Are Pharmaceuticals Depleting You of Nutrients?
There are many of the prescription drugs on the market today that are truly miraculous and are helping us live longer and more comfortable, productive lives. For many of us, it’s worth putting up with even moderate side effects if it means our blood sugar remains stable or we don’t experience heartburn after every meal. But there’s one darker side to some pharmaceuticals that until lately hasn’t gotten much attention: The fact that they can prevent us from properly assimilating nutrients. Here are some examples:
- Proton pump inhibitors like Prilosec, H2 blockers such as Zantac, and general antacids all block the production of stomach acid. While this can help to soothe heartburn in the short term, the long-term suppression of stomach acid leads to reduced absorption of many nutrients, including calcium, magnesium, zinc, iron, vitamins B12 and C, and Beta Carotene. Magnesium deficiency is particularly concerning because it can lead to potentially life-threatening heart arrhythmias. Magnesium deficiency can also contribute to anxiety, restless leg syndrome, insomnia and muscle spasm.
- Metformin (also known as Glucophage) is a widely used drug for diabetes that causes the depletion of several nutrients, including Vitamin B12, Folic Acid and Coenzyme Q10. Up to 30 percent of people taking this drug will develop B12 deficiency. Anyone taking Metformin on a continuing basis should have B12 blood levels checked periodically. B12 supplements will generally correct any deficiency caused by this drug.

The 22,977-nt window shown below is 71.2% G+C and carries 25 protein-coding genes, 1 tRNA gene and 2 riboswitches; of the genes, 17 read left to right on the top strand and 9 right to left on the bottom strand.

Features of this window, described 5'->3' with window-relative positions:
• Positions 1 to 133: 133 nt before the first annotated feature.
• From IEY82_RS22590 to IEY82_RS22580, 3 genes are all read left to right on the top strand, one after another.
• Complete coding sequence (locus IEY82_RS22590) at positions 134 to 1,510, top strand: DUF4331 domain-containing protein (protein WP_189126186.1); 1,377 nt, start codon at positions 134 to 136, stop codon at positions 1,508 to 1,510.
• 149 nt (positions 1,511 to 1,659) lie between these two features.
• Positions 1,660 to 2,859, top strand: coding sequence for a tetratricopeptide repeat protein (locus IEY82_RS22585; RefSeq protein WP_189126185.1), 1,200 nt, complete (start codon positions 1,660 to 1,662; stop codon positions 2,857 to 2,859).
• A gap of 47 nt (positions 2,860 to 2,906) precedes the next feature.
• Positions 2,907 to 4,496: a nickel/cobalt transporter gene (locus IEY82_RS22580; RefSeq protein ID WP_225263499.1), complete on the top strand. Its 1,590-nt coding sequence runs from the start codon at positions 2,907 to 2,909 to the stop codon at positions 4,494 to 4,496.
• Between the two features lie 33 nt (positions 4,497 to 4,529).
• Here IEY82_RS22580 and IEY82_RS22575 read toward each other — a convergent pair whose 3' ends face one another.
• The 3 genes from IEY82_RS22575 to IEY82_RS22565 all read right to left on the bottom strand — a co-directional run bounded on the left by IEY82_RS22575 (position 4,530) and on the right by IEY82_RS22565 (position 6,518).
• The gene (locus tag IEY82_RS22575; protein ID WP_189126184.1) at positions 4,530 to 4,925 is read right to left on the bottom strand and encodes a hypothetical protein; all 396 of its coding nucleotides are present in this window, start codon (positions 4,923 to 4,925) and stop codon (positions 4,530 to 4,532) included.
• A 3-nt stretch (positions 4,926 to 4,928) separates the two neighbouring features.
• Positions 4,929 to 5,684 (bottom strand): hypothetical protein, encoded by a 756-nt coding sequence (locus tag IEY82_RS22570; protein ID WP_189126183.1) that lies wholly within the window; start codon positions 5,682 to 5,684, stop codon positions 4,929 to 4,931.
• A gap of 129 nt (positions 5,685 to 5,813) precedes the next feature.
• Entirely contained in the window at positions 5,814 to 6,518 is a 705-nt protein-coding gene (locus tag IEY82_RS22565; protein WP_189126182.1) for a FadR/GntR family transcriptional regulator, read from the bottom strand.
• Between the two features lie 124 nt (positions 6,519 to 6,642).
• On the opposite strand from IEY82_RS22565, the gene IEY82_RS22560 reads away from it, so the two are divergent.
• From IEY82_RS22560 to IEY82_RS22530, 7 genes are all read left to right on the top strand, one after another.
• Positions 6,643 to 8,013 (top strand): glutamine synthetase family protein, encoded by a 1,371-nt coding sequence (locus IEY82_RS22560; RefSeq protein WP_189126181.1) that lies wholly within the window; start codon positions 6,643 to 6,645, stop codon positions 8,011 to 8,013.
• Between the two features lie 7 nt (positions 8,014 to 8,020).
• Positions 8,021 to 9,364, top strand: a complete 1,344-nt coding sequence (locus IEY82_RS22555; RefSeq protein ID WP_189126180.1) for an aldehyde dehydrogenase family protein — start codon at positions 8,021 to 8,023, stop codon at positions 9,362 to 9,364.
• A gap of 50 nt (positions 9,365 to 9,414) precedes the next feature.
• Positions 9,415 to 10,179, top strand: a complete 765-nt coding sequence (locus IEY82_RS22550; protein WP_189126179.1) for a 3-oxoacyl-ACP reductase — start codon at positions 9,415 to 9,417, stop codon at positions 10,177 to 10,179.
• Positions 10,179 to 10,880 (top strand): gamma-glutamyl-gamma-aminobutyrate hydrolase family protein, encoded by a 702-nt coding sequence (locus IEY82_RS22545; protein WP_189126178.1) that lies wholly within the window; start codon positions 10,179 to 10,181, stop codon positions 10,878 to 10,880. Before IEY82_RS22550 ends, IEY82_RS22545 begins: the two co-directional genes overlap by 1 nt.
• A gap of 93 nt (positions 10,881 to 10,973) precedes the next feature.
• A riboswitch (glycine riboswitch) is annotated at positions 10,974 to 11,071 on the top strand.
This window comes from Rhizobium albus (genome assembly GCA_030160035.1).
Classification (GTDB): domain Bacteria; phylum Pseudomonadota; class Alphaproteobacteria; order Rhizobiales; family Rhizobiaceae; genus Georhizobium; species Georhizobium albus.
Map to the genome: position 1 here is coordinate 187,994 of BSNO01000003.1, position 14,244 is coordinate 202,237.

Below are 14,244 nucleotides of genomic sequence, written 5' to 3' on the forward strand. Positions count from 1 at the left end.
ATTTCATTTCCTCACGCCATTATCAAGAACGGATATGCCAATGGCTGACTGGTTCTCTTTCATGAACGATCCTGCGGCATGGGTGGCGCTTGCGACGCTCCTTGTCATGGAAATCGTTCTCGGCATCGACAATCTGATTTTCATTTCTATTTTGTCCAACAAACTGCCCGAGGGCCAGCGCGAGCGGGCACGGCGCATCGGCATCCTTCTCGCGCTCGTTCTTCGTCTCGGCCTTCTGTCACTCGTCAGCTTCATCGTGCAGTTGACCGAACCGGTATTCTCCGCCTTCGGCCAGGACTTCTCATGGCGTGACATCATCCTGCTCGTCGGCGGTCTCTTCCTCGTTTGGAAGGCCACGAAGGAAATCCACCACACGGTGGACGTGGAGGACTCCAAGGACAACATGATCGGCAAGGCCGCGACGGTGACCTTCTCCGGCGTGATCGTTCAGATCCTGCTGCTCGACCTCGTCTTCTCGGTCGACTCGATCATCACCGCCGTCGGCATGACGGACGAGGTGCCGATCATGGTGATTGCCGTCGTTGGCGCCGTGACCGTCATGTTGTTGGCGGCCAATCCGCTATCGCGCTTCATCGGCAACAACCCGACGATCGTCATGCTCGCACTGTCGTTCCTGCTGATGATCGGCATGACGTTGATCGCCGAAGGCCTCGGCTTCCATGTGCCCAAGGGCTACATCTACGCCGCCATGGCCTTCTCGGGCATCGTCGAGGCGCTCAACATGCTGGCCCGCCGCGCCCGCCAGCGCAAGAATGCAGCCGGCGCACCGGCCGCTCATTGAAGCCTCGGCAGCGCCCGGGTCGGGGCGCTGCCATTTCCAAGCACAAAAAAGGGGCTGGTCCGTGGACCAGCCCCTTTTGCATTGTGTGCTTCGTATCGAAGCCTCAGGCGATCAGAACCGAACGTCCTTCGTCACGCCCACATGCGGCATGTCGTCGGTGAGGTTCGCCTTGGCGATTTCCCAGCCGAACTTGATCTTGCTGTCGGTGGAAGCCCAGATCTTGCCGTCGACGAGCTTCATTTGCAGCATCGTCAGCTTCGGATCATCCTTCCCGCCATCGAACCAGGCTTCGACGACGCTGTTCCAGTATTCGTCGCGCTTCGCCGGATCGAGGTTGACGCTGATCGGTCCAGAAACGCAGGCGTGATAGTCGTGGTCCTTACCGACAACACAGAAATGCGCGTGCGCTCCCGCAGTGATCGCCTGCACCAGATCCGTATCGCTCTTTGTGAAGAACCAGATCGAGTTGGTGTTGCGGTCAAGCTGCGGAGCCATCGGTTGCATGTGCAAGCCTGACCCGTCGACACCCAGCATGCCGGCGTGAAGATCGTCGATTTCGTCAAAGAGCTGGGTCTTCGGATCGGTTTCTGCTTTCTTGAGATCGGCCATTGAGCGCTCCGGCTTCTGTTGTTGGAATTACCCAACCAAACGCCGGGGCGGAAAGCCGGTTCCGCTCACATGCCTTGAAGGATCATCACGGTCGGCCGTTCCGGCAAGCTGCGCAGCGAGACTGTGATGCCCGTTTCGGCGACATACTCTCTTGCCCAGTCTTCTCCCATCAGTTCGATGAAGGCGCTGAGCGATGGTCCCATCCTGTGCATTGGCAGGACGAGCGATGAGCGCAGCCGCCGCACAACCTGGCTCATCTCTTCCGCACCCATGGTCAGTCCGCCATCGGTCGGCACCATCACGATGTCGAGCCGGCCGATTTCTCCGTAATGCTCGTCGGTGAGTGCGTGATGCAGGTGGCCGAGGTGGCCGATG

- Statin drugs like Lipitor and Zocor have an impressive track record for lowering cholesterol, but they also lower blood levels of Coenzyme Q10, especially when high doses are used. Coenzyme Q10 depletion by statin drugs may lead to muscle pain. From some people taking statins, Coenzyme Q10 supplements will help to reduce this pain.
- Antibiotics, while very useful for killing off harmful bacteria in the body, also kill off healthy bacteria in the gut. These healthy bugs are there for a reason—they help produce B vitamins and Vitamin K (which is essential for healthy blood clotting) and they also affect the function of the immune system. Disruption of this healthy flora has been tied to multiple medical conditions including cancer, depression and autoimmune disorders. A reduction in healthy intestinal flora can also lead to the overgrowth of more dangerous bacteria in the gut, including E. coli and C. difficile, leading to infectious gastroenteritis. Probiotic supplements may help offset damage to the gut caused by antibiotics.